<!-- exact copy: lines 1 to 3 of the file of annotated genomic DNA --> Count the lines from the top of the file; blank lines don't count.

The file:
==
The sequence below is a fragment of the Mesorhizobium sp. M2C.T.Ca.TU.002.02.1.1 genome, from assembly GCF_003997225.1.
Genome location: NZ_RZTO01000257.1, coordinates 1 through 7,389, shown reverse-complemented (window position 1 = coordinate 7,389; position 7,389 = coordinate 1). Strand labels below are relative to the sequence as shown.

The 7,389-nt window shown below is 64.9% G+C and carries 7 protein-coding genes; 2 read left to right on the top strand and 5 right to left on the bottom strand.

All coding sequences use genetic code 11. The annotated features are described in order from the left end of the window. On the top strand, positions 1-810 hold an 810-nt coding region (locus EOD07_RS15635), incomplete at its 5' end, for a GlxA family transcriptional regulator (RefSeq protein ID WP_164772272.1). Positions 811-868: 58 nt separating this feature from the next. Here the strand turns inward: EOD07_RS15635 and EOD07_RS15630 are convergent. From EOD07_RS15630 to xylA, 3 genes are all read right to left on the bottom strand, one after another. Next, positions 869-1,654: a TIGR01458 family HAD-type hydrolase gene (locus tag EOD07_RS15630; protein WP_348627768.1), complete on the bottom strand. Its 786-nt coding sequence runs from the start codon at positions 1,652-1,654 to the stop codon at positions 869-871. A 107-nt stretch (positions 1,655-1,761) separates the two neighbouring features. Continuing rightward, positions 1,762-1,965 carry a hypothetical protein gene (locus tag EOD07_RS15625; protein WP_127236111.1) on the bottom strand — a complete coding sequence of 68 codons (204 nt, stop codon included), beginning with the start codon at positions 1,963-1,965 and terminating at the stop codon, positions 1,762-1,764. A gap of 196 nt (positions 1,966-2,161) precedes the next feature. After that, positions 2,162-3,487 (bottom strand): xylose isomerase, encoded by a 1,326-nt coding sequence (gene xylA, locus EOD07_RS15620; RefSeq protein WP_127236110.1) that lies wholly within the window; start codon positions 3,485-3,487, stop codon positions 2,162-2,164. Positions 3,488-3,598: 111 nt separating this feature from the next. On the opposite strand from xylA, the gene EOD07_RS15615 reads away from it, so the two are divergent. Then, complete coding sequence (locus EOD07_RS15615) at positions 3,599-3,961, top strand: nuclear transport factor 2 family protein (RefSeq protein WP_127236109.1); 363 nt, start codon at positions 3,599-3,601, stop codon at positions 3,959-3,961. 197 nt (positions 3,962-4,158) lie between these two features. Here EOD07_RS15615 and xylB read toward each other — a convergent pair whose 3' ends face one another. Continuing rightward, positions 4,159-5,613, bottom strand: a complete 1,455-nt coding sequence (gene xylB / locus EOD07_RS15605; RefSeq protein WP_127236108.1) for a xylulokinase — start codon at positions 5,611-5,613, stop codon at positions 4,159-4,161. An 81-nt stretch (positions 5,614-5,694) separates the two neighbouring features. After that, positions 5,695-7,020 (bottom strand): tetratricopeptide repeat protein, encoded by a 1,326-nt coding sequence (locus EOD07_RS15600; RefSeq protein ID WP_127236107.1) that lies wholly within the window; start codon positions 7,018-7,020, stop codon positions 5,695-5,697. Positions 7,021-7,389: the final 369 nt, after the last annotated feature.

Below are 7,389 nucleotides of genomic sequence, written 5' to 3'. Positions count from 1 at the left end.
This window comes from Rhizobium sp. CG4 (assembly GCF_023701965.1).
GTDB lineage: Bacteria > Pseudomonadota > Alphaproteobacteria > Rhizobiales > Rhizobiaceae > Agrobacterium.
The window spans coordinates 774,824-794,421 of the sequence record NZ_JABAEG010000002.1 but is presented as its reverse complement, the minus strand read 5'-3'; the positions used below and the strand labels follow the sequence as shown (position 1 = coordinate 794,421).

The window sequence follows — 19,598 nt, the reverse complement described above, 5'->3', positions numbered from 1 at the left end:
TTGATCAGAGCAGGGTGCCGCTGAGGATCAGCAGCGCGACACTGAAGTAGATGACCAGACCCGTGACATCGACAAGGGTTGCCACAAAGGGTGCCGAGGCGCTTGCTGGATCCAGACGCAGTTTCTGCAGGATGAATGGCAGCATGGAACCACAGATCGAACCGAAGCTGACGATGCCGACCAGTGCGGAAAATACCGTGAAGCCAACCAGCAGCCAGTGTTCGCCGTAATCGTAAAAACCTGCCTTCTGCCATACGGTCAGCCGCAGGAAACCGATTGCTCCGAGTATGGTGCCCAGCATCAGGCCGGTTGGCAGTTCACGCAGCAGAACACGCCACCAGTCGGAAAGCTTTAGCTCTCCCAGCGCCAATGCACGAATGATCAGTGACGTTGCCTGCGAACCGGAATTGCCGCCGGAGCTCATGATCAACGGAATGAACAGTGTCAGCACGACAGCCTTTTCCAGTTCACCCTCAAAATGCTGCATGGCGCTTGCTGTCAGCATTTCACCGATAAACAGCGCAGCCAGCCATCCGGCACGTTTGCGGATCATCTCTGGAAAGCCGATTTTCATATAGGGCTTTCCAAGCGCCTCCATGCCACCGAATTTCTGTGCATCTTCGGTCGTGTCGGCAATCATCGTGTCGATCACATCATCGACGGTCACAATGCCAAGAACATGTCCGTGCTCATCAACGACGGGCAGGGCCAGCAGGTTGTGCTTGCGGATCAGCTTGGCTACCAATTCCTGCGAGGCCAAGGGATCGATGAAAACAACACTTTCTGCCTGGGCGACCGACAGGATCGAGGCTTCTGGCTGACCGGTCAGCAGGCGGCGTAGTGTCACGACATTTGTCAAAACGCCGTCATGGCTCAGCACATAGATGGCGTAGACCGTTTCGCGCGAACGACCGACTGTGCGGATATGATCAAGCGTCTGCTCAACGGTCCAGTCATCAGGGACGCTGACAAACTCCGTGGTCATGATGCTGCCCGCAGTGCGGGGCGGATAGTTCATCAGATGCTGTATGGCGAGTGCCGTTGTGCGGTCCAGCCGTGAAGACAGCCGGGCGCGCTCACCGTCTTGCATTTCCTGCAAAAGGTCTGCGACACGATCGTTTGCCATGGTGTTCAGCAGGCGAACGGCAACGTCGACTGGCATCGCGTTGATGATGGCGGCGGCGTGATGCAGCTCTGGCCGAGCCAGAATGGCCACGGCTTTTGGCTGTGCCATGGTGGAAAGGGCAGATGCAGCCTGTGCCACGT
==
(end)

The sequence below is a fragment of the Mesorhizobium sp. M2C.T.Ca.TU.002.02.1.1 genome, from assembly GCF_003997225.1.
Genome location: NZ_RZTO01000257.1, coordinates 1 through 7,389, shown reverse-complemented (window position 1 = coordinate 7,389; position 7,389 = coordinate 1). Strand labels below are relative to the sequence as shown.

The 7,389-nt window shown below is 64.9% G+C and carries 7 protein-coding genes; 2 read left to right on the top strand and 5 right to left on the bottom strand.